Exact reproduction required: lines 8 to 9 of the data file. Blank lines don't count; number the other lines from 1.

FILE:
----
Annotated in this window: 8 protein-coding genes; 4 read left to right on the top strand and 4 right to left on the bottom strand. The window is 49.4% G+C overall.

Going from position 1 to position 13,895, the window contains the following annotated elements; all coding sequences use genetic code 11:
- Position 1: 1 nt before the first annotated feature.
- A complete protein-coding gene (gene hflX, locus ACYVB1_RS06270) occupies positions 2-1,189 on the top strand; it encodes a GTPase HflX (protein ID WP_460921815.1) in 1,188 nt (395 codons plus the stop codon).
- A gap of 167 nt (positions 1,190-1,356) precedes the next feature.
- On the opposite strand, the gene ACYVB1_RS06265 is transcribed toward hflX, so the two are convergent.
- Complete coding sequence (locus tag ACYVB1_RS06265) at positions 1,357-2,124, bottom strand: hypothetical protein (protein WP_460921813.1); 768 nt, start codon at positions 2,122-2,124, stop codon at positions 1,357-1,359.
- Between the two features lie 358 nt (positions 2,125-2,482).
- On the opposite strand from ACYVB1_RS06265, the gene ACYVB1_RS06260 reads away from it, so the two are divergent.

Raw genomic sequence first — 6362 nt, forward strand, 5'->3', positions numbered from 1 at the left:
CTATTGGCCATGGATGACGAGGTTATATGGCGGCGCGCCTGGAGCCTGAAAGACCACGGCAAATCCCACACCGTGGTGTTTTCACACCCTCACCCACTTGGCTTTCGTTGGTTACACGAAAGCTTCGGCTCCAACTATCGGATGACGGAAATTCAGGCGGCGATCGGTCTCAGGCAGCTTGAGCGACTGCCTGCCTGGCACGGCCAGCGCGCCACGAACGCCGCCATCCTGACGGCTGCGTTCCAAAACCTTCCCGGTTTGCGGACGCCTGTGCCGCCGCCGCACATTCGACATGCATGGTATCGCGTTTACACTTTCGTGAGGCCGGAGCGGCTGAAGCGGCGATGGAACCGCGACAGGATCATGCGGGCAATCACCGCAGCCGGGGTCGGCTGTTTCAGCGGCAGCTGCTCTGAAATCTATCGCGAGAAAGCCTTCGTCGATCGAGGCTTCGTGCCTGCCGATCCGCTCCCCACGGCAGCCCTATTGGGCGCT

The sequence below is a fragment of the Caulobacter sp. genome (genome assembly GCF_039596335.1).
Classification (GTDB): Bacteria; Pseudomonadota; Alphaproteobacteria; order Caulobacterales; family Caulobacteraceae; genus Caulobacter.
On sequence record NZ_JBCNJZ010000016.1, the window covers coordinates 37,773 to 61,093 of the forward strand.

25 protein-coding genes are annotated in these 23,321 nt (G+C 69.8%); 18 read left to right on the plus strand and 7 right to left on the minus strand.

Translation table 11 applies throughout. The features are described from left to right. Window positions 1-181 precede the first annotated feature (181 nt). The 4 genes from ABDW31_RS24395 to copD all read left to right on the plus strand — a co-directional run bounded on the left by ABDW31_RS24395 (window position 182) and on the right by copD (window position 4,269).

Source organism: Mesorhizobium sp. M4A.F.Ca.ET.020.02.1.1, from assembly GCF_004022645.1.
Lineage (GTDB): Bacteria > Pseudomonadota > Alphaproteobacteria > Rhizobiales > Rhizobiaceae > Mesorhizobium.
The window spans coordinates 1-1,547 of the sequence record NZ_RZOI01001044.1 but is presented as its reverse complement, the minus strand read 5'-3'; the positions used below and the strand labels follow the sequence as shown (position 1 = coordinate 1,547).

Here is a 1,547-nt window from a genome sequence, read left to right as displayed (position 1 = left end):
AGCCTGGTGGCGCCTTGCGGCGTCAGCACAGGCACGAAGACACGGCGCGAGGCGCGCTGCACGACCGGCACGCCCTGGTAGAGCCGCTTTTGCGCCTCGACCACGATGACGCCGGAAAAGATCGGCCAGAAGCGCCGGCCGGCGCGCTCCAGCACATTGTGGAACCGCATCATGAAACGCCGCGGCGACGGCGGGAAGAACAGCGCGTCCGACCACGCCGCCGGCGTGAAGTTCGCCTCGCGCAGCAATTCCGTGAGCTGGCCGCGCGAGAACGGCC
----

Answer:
- Between the two features lie 358 nt (positions 2,125-2,482).
- On the opposite strand from ACYVB1_RS06265, the gene ACYVB1_RS06260 reads away from it, so the two are divergent.